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Cannes loves Hollywood

When the American actor, musician and heartthrob of millions, Johnny Depp, walked up the Red Carpet at the ongoing Cannes Film Festival here the other evening, it must have given this 12-day cinematic extravaganza exactly what it had wanted.

hollywood Updated: May 16, 2011 17:10 IST
Gautaman Bhaskaran

When the American actor, musician and heartthrob of millions, Johnny Depp, walked up the red carpet at the ongoing Cannes Film Festival here the other evening, it must have given this 12-day cinematic extravaganza exactly what it had wanted. Well, yes, the Hollywood hoopla that comes excitingly packaged in all the merry hues.



Depp was here to promote his movie, Pirates of the Caribbean: On Stranger Tides. It screened outside competition. As the crowds screamed, "we love you Johnny", as he was walking along the carpet, the Festival must have felt a strange sense of elation. Come on, all said and done, the pull of Hollywood is magnetic.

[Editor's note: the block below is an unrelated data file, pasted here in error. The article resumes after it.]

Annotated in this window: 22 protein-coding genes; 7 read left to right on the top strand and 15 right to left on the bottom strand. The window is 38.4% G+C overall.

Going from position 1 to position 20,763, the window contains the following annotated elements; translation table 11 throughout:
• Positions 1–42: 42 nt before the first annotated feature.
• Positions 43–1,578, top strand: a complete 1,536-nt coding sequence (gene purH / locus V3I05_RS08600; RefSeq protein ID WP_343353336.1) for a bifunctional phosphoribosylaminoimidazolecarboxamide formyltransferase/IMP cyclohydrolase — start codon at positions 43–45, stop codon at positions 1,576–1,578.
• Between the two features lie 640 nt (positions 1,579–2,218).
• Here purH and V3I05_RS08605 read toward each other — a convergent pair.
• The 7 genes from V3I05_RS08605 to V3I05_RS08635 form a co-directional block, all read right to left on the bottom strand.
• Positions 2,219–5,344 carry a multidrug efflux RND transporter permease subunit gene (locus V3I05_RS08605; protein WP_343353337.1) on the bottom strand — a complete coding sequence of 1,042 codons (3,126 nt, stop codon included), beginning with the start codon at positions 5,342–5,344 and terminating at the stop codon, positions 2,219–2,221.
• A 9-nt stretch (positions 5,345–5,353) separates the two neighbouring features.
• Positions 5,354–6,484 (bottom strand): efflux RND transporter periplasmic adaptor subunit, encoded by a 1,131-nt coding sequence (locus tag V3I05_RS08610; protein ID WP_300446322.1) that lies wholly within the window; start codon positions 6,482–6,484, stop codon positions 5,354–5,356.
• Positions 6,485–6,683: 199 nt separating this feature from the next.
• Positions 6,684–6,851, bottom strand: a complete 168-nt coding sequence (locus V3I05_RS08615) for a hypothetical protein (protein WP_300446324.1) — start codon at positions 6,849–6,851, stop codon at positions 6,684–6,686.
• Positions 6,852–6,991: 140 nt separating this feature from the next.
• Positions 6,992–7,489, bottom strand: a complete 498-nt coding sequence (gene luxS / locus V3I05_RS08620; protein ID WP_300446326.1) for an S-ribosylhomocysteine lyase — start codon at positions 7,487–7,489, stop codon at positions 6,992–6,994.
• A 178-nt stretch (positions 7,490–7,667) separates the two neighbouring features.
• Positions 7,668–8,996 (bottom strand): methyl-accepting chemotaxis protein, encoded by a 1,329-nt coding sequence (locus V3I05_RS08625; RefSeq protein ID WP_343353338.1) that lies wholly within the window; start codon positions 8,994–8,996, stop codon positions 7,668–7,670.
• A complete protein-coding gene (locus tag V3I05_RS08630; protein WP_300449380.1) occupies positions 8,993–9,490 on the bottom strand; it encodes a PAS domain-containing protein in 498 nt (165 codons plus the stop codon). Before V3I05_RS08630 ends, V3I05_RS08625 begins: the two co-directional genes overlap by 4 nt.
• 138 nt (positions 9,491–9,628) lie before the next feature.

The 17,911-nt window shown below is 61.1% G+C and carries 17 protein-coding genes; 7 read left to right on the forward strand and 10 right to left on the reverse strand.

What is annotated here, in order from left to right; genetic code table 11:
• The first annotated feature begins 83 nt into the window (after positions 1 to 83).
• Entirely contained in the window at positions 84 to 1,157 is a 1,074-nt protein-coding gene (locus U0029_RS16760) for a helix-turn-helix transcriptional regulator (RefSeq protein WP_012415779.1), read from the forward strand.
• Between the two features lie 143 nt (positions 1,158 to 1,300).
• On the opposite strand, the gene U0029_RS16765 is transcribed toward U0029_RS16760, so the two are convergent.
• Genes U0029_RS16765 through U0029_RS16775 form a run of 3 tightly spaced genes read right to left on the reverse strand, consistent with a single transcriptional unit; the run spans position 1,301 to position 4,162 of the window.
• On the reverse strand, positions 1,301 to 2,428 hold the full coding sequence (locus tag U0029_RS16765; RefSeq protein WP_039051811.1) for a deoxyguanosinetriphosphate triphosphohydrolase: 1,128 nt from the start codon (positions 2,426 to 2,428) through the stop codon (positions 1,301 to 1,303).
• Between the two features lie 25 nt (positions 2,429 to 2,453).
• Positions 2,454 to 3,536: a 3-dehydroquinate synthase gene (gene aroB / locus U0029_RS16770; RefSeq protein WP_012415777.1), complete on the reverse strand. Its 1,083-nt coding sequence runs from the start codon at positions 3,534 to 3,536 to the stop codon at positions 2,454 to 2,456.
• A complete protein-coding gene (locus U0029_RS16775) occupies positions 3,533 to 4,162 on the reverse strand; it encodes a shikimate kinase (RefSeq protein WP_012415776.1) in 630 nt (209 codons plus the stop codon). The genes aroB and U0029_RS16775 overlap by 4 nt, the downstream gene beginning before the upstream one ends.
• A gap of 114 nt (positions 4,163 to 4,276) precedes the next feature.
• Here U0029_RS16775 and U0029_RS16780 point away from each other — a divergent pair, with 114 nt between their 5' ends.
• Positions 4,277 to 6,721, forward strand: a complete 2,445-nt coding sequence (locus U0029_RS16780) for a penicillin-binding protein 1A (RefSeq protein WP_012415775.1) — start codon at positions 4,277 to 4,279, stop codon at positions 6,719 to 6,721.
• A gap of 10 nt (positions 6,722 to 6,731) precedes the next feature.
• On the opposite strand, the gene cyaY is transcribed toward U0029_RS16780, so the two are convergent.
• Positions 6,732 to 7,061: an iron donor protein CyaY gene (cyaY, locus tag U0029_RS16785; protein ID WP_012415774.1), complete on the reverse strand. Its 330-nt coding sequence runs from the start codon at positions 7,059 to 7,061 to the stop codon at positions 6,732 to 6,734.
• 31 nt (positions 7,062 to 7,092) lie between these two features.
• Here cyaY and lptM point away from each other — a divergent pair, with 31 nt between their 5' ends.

In India, we recently saw Depp in The Tourist, along with Angelina Jolie, a delightful romantic thriller set in Paris and Venice.



This evening, there will be another Hollywood hero on the famed Red Carpet, Brad Pitt, whose film, The Tree of Life (helmed by Terrence
Gautaman Bhaskaran
Gautaman Bhaskaran
Malick), will play in competition. Jack has a difficult relationship with his father, essayed by Pitt, and later in life, the boy who grows up into Sean Penn feels lost in this word and starts to question faith.



Unfortunately, The Tree of Life was not well taken by the journalists here, and one heard boos after the screening.



As much as Cannes loves Hollywood and vice-versa, the major American studios sometimes worry about the presence of their movies at the festival. With close to 4500 journalists, many, many tough critics included, Cannes can be a double-edged sword. The festival can be a great launch pad, and help those films that succeed here to make pots of money. But if a movie is ripped apart by critics, it can really find itself shamed and exposed in front of the whole world, so to say.



However, many major Hollywood studios are willing to take the risk, because 67% of their box-office revenues come from overseas territories. Hence, if a movie is well received and well reviewed, the chances are that it will go laughing to the bank.